Blood donations needed during COVID-19 pandemic

Vacations, weather, and illness affect blood donor numbers even in normal years

The bloodmobile sits in a parking lot. Blood donations are needed during the COVID-19 outbreak.

Every week, the Community Blood Bank based in Sioux Falls, South Dakota, needs 550 units of blood to meet the demands of hospitals in parts of South Dakota, Minnesota and Iowa, including many Sanford Health hospitals.

But going into the new year, Sanford Health and the blood banks supplying the health system are critically low on blood products, and there is a shortage nationwide, said Jeremy Cauwels, M.D., Sanford Health chief physician.

Additionally, seasonal dips in donations happen for a few reasons, according to a news release from Vitalant, a blood services provider serving 30 states, including North Dakota.

“Extreme winter weather like snow, cold, high winds or heavy rain can all cause blood drive cancellations this time of year, which is why it’s important for donors in unaffected areas to give blood regularly to maintain the supply,” the blood bank statement said. “In addition, seasonal illnesses like colds and the flu can cause fewer donors to be available to give. Healthy donors are always needed to ensure blood is available for hospital patients.”

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When you donate blood, you save lives. Up to three people benefit from a single pint of blood.

A long-term shortage could eventually lead to postponed or canceled surgeries. Lack of blood donations also could make it more difficult to treat patients who have critical needs, such as cancer and trauma patients.

COVID-19 and donating blood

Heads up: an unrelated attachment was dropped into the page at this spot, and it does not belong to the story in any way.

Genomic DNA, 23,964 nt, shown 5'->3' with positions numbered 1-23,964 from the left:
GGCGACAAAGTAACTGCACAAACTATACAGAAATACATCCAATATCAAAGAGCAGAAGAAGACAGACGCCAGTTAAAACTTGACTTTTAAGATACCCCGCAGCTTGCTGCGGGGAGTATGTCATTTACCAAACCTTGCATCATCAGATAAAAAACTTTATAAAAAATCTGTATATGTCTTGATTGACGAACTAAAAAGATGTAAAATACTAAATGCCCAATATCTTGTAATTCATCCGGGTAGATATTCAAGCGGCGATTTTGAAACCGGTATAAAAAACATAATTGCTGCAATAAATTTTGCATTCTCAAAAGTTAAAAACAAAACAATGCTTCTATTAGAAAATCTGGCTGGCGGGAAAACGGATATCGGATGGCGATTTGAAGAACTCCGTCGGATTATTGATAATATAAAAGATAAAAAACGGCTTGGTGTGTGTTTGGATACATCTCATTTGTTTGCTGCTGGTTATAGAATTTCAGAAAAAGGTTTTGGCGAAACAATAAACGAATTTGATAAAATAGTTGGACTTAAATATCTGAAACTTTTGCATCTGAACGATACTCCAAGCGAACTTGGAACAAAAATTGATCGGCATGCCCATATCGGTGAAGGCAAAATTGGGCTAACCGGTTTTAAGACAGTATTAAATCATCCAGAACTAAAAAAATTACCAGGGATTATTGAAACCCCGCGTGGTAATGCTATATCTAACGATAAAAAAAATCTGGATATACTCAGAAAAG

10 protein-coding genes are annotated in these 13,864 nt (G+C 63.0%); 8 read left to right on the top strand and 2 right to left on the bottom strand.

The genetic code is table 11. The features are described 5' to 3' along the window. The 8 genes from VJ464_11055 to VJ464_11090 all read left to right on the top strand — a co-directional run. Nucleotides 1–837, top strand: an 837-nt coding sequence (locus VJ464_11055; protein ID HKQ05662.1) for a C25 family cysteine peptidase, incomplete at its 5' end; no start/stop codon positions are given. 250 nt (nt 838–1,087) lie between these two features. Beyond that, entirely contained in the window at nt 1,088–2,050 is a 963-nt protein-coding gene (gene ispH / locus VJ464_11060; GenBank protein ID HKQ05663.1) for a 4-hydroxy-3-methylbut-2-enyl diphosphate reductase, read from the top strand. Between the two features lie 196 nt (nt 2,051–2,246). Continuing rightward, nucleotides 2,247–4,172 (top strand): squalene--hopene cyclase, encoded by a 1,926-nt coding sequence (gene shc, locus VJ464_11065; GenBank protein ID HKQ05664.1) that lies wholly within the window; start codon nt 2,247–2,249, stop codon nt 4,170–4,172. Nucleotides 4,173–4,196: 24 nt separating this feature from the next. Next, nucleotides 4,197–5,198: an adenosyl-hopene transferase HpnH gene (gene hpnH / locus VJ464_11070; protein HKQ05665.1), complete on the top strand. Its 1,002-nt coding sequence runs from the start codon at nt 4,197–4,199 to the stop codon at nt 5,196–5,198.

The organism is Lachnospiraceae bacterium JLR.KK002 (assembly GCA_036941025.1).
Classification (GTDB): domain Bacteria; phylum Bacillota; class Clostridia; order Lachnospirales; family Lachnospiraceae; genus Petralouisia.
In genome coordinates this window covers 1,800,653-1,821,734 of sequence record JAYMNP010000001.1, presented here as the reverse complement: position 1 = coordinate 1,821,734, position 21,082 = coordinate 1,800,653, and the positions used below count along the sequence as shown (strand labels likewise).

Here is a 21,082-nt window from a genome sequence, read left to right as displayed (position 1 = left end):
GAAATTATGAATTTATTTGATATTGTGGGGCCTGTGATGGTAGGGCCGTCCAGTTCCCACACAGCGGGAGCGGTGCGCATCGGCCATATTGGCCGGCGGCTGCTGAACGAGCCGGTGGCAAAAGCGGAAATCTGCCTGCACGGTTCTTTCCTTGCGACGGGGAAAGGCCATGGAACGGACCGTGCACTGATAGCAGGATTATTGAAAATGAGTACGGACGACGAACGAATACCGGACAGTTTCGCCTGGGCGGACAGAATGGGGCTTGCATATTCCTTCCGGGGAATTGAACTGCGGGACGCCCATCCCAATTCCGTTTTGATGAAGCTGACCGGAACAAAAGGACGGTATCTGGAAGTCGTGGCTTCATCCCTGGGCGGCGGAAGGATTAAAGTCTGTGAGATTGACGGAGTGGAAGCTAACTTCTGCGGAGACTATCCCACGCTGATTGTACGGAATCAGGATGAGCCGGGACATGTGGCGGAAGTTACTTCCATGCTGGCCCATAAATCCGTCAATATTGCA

During the COVID-19 pandemic, it’s safe to donate blood, says Vitalant.

Community Blood Bank and Vitalant offer these tips for blood donors:

  • Vaccinated donors are welcome. The FDA allows you to donate blood right after a COVID-19 vaccination or booster – or flu vaccine, tetanus shots or allergy shots, for that matter – as long as you are feeling well and meet other eligibility guidelines for blood donation.
  • Stay home if you’re not feeling well. Community Blood Bank requires you to wait until you’re cold and flu symptom-free for at least 72 hours.
  • Wait to donate if you have had COVID-19. Vitalant requires people with a suspected or confirmed COVID-19 infection to wait at least 14 days after their last symptoms before donating blood.
  • Wear a mask. Following CDC guidance, Sanford Health and Vitalant require masks for all donors, staff and guests at all blood drives and facilities regardless of your vaccination status.

Information in this story was accurate when it was posted. As the COVID-19 pandemic changes, scientific understanding and guidelines may have changed since the original publication date.

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Posted In Aberdeen, Bemidji, Bismarck, Canton-Inwood, Chamberlain, Clear Lake, Community, Coronavirus, Emergency Medicine, Fargo, Jackson, Luverne, Rock Rapids, Sheldon, Sioux Falls, Tracy, Vermillion, Watertown, Westbrook, Windom, Worthington